Those that do, might consider observations from others over the past week that claim there is a rather annoying weed issue in some of our creeks. This issue can adversely affect your ability to fish lures and even baits when it is at its worst, and has been reported from creeks along Fraser’s west and down the straits as well.
Not sure who your major sponsors are there Ben. We will have to get you a cap. Haha.
Land-based Fishos Need a Little Wanderlust
Those without boats might need to get a little adventurous to find the best fishing options at present. Sure enough, you can take a walk out to the deep end of the Urangan Pier and you might mix it with the school mackerel, tuna or flathead that have graced its waters over the past week. However, should that not be productive or appealing, then applying a little repellent and wandering the banks of our creeks and adjacent flats is a worthy alternative.
Make your way far enough upstream and you might be surprised at just how big the jacks can be in such skinny waters. Stick to the mouth region and it will be most likely flatties that you will find. Dawn or dusk sessions when the tides build closer to the new moon might bring grunter into the fray, and whiting will again be worth pursuing closer to the new moon too.
Those walking the rocky foreshores from Pialba to Gatakers Bay might chance a coral trout from the shallow reef, or perhaps a few blue salmon when they tear past chasing the herring. Rock-hopping for the likes of coral trout is an activity many have mastered and kept to themselves over the years, but that cat escaped from that bag a couple of years ago. It is now commonplace to see multiple fishos wandering the jagged shores chancing themselves against any fish willing to intercept their lures.
Kingy Ridgeway with his latest land-based capture. With a bit of guidance from his dad, there ain't much this young lad can't catch.
Fraser’s Surf Scene is Still Messed Up
It has been a frustrating fortnight for many fishos that made their way over to fish Fraser Island’s surf beaches. Big seas and strong winds played havoc, shifting masses of sand and changing the beachscape from week to week. The return of weed to many otherwise fishable gutters deterred allcomers, though it has been coming and going with the changes in the wind direction.
When the weed has drifted back to the second (outer) gutters, there has been tailor being caught. About a week ago, there were big flocks of birds observed wide of the beach following what the locals believed to be large late runs of tailor. The birds and the fish they were shadowing were heading in a northerly direction.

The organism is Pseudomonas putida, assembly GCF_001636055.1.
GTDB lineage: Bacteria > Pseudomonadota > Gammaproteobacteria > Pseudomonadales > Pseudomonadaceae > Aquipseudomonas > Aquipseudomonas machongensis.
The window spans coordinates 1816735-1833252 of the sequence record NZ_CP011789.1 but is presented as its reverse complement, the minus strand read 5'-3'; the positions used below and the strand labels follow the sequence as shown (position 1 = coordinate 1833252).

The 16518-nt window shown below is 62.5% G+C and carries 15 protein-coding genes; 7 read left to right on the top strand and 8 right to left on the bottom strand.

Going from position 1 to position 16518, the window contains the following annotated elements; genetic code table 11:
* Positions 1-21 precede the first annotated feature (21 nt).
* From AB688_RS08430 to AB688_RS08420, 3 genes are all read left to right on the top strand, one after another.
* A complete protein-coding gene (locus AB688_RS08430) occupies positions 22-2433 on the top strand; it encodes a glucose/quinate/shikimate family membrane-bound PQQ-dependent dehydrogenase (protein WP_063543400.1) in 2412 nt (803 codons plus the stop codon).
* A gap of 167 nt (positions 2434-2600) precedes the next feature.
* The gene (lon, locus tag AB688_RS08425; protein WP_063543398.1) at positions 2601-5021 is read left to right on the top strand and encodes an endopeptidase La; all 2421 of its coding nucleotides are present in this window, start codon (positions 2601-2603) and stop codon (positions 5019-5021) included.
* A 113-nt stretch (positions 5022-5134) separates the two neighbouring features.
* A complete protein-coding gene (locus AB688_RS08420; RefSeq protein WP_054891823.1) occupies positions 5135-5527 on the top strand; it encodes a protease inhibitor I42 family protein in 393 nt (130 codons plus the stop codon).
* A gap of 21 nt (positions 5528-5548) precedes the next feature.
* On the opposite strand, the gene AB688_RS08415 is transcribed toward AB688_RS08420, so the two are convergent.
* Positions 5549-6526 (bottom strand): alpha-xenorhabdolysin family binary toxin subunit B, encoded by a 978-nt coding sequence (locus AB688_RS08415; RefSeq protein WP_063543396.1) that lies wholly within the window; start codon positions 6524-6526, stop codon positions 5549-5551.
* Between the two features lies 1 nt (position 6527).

Without any reports from the past few days to go on, we can only relate our latest from island residents this time last week. At the time, the beach was once again quite wide, yet the higher sands were very porous and slushy, slowing any attempt to drive when the tides weren’t low.
Access tracks, and indeed some of the major thoroughfares through the island are “shocking”. Even locals with decades of experience have been bogged multiple times. The tracks are generally powdery or otherwise rutted and some significant wash-outs and jump-ups are cause for caution. You had better take extra care and allow extra time if heading over there before we get some proper rains.
Deep dropping is on the cards if the weather holds out this weekend. Deej managed to drift over a patch of flamies about a week ago.
If you can get weather like this, then head for the horizon. Flame snapper are just one of the table fish you can haul up from the depths.
Everybody is Flocking to the Impoundments
The popularity of our impoundments stocked with barramundi is at an all-time high. Monduran is copping the most traffic, but across the state, eager barra fishos are pitting themselves against these mighty fish in what must be the easiest conditions for doing so in years.
Even Lake Lenthalls is starting to give up barra in some numbers. They are only small fish, in the 60-70cm size range at best, but at least they are back on the chew. Truth be known, they probably have been all spring, it just took a couple of Lenthalls regulars to wander into the right backwaters to mix it with them. The water is till dirty out there, but the water quality is fine, hence the barra bite.